6 Mathematical background

6.1 Decay models

PyFDAP supports two different decay models: Linear- and non-linear decay. Linear decay is given by the ordinary differential equation (ODE) where c is the concentration of a molecule and k is the rate constant of the decay. Since we assume that the level of fluorescence is proportional to the molecule concentration, we can substitute the concentration with fluorescence intensity. Solving this ODE results in where c(t) is the concentration of a molecule at time t, c(0) = c0 is the concentration at time t = 0, and y0 is the baseline fluorescence intensity to which the population of decaying molecules converges. In terms of fluorescence intensity, y0 resembles the baseline level of noise and autofluorescence. From k we can then compute the molecule’s half-life τ by Some molecules are proposed to decay non-linearly (Eldar et al.2003), and we have where n > 1 is the degree of non-linearity and k is the decay rate constant of the molecule. We can solve this ODE and obtain the power-law solution For the case of a non-linear decay model, we compute the molecule’s half-life by 6.2 Estimation of initial guesses and bounds for variables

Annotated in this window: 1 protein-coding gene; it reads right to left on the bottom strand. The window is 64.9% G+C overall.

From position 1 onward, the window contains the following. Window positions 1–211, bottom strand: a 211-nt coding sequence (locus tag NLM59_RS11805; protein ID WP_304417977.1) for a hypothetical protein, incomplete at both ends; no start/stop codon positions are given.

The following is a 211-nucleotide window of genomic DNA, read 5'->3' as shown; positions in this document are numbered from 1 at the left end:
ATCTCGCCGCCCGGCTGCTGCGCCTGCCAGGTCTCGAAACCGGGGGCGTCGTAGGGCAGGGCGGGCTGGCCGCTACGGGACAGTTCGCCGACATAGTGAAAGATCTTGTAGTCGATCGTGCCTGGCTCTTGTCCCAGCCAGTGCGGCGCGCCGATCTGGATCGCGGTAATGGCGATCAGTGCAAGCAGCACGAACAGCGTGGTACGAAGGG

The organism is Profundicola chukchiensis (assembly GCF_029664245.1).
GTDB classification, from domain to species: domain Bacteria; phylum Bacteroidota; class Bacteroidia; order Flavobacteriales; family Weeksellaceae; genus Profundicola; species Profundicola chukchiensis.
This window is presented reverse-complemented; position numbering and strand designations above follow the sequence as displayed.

PyFDAP offers multiple options to calculate initial guesses and bounds for variables that are used by the fitting algorithms to obtain biologically reasonable estimates based on noise, pre-conversion, and background measurements (see Section 4).

Initial guess for the estimation of c0: A good estimate for c0 is the difference between the pre-conversion and the first post-conversion image, i.e. where Ipost and Ipre are the fluorescence intensities after and before photoconversion, respectively, and tstart is the time at which the first image was taken.

Initial guess for the estimation of the baseline y0: PyFDAP offers the two presets Ipost(tstart) and Ipost(tend), where tend is the time at which the last image was taken and where protein decay should be almost complete. Our tests showed that the optimization algorithms worked well if y0,opt is approached from above using Ipost(tstart) as the initial guess for y0.

Estimation of the lower bound for the baseline y0: This estimate is a crucial part of the fitting process. PyFDAP offers several algorithms to perform this estimation based on the amount and quality of the data available.

• The simplest estimate of the lower bound of y0 is the average background noise of the measurements N. Due to autofluorescence of the samples, this estimate is generally too low, but it serves as the lower bound of the lower bounds of y0.
• Alternatively, the lower bound of the baseline y0 can be estimated from the average level of autofluorescence represented by where r ∈{intracellular, extracellular, entiredomain} is the investigated region, and j ∈{1,...,b} are the indices of background pre-conversion datasets with intensities Bprej,r.

• PyFDAP also offers the possibility to use the average background intensity as the lower bound of the baseline y0: where Bj,r is the mean intensity in region r of a background dataset over all data points given by Here, tl with l ∈{1,...,T} is the time when the l-th image was taken and T is the number of post-conversion images.